It's coming in slowly, secretly and a bit at a time but Salford City Council is intent on following a `Transformation' agenda which, in its own words, is about forcing "communities to become more self-reliant and less dependent on some public services".
Or, in the words of the Chartered Institute of Personnel and Development, which produced a report on Public Service Transformation, a "radical re-engineering of public service delivery".
Evidence of this agenda is starting to seep through Salford Council reports. A report to the Council's Overview and Scrutiny Board last week, giving an update on the Transformation Programme stated "The proposed future business model centres on providing the information, advice and guidance to enable the community to self-serve a wide range of their needs..." to cut up to nearly £4million from services.
The model includes a `Spirit of Salford citizen deal', part of which will comprise "crowd funding opportunities to support a potentially reduced devolved
neighbourhood budget" and applications for the Carnegie UK Trust's 'reshaping public services' prize fund.
The Carnegie Trust is pushing a new philosophy of an `emerging enabling state'... "Charities and voluntary organisations in particular have a key role to play" it explains "Not just in delivering public services, but in drawing on their strengths in mutuality and reciprocity for the common good to support the public sector to rethink its relationship with communities and citizens."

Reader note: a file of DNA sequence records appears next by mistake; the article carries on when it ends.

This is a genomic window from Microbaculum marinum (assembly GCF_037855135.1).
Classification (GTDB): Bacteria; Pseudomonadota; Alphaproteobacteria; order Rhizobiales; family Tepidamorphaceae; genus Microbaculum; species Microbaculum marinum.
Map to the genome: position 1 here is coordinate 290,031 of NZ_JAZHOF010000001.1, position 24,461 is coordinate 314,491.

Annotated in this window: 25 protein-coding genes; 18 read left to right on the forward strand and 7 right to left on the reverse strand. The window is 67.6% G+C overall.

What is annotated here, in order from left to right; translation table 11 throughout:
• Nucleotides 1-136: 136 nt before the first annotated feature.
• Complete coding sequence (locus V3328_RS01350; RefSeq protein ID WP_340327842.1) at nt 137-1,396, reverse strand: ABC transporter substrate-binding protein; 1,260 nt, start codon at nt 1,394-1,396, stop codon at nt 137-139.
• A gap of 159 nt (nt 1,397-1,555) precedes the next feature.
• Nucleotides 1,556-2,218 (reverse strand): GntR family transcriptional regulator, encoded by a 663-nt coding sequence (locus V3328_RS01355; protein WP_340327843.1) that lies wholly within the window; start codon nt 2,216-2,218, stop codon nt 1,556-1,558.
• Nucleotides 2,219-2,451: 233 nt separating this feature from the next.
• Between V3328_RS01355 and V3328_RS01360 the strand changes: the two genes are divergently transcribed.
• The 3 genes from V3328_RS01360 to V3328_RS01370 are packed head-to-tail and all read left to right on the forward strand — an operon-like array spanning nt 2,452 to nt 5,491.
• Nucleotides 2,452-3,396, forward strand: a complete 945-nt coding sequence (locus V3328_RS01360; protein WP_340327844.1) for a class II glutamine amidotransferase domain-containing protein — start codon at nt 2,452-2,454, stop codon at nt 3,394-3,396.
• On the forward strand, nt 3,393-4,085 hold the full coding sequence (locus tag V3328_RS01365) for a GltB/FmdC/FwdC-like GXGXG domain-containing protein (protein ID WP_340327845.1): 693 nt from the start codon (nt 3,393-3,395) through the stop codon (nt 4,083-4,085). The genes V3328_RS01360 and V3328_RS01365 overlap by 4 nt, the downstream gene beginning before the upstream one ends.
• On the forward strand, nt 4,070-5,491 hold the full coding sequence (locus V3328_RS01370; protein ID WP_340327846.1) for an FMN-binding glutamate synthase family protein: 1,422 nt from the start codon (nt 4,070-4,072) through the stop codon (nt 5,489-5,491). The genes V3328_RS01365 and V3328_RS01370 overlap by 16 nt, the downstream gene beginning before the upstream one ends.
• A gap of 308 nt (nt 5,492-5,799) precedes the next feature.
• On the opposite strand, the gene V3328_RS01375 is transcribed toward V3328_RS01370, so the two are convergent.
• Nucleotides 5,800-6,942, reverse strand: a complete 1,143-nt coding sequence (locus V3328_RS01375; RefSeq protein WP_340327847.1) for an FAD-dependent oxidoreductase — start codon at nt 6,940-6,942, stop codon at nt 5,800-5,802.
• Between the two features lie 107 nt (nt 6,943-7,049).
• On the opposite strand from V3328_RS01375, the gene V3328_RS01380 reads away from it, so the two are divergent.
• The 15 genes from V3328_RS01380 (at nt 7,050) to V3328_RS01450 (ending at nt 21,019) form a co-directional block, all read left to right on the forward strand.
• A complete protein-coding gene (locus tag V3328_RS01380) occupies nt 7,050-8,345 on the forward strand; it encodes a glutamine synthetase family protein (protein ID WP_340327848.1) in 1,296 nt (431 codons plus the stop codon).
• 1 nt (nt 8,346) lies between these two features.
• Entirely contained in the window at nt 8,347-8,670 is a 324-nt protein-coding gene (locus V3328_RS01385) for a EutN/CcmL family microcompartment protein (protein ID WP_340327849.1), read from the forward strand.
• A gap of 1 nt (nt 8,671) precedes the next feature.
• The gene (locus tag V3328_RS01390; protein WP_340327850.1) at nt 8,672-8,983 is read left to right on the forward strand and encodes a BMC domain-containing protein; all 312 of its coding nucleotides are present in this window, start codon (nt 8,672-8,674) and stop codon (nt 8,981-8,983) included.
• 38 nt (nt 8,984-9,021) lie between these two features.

Another Salford Council report on Sport and Leisure shows how this might work in practice for the "delivery of operational efficiencies", including over £150,000 in paid casual staff, to be replaced next year with the "Use of volunteers to cover staff turnover". It adds that the value of the volunteers will be £90,000.
The Transformation agenda is basically about pushing public services back to Dickensian days of D.I.Y. under the warped banner of `empowerment', `localism' and the `Big Society'. The report by the Chartered Institute of Personnel and Development, which cited case studies of `transformation' from councils across the country, stated "Many authorities we saw made clear they welcome the opportunities presented by localism. Most of the local authority chief executives and HR leaders interviewed are exploring how they can redesign the delivery of services and, where appropriate, commission third parties and enter into partnerships to deliver on this agenda.
"But this type of radical re-engineering of public service delivery does not happen overnight" it added "It involves changing public sector values and culture, in some cases organisational design and how people are led and managed from the boardroom to the front line...It also involves changing public expectations and behaviour..."
Salford residents are now about to see the fruits of a Council report from last June which told the community "to shift expectations of the public sector and of the City Council's role" and "to lead and solve their own community issues"…
See previous Salford Star article: Salford Labour Council's New Tory Style Dickensian D.I.Y. Welfare – click here